East Kalimantan is facing numerous challenging. Protecting endangered wildlife and forests might appear of lesser importance in comparison to population survival and development. Some reforestation projects have been put in place but keeping the biodiversity as it also needed to be taken into consideration, not just simply replanting. Such projects are being implemented in Kutai National Park, and one can only hope more the restoration of the habitat of an orangutan population can take place.

While determining the causes of the problem is easy, finding the solution is not.

How to Go to Kutai National Park

Kutai National Park is located north of the Mahakam River, some 120 km north of Samarinda. The main Borneo airport on the Indonesian side is Balikpapan. You can fly to Borneo from several other Indonesian cities like Bali, Jakarta, Sulawesi, and even Papua.

If you booked an organized tour, transportation from the airport should be organized by the tour company.

How to Organize your Trip to See Wild Orangutans in Kutai National Park // Local buses from Samarinda

Local buses from Samarinda

Independent Travel from Samarinda  

If you travel independently, you will need to use public buses and reach out to the park rangers for transportation into the park.

  • Take a Bemo or bus to Samarinda.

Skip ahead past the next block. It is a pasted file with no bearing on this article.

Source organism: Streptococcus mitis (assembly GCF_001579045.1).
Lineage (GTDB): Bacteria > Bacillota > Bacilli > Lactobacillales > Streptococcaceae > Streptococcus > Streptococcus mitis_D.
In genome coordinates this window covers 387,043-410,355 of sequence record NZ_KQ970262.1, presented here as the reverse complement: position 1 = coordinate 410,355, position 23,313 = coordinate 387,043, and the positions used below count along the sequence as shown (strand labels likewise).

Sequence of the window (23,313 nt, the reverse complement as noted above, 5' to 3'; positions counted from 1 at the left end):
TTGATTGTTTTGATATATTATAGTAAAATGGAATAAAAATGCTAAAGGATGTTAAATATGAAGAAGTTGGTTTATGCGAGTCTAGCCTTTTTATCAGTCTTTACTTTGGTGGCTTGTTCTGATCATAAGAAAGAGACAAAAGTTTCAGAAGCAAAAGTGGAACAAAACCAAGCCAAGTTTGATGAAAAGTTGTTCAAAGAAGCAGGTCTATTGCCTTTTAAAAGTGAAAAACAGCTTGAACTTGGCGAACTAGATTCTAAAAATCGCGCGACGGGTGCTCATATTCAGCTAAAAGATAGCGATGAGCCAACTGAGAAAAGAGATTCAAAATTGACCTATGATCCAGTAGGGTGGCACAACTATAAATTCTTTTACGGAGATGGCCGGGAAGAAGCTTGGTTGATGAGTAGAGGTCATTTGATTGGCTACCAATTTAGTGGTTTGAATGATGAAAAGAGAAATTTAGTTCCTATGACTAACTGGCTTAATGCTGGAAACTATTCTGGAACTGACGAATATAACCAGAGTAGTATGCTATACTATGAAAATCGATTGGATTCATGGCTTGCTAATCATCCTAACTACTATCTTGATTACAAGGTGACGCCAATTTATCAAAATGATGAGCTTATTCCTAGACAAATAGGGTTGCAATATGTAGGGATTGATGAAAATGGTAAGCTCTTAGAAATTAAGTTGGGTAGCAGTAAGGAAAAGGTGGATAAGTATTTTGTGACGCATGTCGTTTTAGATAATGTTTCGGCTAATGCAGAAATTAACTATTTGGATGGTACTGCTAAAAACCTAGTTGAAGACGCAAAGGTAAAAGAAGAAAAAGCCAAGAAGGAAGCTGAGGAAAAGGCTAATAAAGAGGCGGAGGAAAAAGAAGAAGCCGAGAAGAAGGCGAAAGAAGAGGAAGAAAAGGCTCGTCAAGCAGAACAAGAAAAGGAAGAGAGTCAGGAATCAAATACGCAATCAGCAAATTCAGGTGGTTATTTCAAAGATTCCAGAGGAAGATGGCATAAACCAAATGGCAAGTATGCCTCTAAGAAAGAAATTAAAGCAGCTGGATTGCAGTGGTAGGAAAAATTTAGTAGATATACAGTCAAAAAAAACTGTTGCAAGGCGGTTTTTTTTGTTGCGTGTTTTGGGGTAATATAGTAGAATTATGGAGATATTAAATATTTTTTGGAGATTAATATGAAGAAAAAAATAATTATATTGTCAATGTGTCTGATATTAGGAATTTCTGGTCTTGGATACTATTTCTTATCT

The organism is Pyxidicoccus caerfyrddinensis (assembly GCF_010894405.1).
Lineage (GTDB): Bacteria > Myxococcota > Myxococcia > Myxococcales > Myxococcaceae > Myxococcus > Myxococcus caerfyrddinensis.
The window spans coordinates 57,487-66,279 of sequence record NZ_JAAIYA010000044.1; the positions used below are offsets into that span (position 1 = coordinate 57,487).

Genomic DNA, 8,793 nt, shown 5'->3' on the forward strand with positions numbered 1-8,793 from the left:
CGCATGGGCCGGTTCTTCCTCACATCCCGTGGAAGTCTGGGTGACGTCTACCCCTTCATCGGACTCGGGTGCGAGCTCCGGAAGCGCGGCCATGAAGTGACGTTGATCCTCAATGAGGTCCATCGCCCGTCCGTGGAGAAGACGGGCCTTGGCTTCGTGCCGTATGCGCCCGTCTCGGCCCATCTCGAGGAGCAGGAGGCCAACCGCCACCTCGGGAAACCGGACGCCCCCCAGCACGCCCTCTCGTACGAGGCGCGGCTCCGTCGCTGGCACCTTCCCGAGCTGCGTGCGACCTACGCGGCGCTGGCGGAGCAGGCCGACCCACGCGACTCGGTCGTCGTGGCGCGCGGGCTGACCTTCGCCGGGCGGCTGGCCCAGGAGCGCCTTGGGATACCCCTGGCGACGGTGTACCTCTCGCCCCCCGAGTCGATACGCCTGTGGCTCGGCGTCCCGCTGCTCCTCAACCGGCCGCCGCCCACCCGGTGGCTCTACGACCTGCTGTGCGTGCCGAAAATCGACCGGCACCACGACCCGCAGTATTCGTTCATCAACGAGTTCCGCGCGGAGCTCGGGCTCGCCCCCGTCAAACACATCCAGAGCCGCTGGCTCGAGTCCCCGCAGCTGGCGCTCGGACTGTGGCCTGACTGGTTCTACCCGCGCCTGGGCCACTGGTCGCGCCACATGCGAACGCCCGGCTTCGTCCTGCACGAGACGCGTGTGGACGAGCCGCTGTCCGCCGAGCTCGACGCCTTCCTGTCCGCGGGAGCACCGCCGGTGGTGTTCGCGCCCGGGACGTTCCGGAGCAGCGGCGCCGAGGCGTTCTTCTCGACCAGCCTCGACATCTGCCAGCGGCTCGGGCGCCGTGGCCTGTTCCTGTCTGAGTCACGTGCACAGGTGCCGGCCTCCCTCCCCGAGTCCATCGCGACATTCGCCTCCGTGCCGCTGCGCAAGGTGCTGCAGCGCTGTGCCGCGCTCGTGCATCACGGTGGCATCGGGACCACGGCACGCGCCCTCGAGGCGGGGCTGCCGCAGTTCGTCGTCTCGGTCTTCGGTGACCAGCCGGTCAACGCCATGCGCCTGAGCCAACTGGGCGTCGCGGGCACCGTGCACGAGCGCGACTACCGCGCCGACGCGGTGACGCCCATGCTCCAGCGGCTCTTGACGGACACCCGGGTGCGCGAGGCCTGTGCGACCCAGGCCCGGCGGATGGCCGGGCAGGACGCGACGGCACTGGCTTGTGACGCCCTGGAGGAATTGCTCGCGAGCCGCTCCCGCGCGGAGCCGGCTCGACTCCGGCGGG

• If you don’t have any business in Samarinda, and if you arrive in the morning, we recommend the express bus from the airport.
    • If you spend the night in Samarinda, take one of the local buses. Note that the bus terminal to Sangatta is different than the bus terminal you arrived from Balikpapan. Also, the last buses to leave might be around 2 pm. You can find more information on Bosbis for the bus schedule and costs.
  • From Samarinda, take a bus to Sangatta.
    • Alternatively, you can take a bus to Sangatta directly, but this would be a long day.
  • Once in Sangatta, the park has two entrances.
    • Sangkima is accessible by road and sees more of the visitors given its ease of access. It is also the section with the most “urban” development because of the road and the number of people living in the area.
    • The other entrance is Prevab, accessible only after a 20-minute boat ride on the Sangatta River. You need to reach the Kabo Jaya (pier) north of Santatta where a local bus or a taxi can take you all the way. At the pier, one of the rangers will pick you up and take you to Prevab. Due to the boat requirement, even fewer people visit that section, providing a higher chance to see wildlife given the limited human interaction.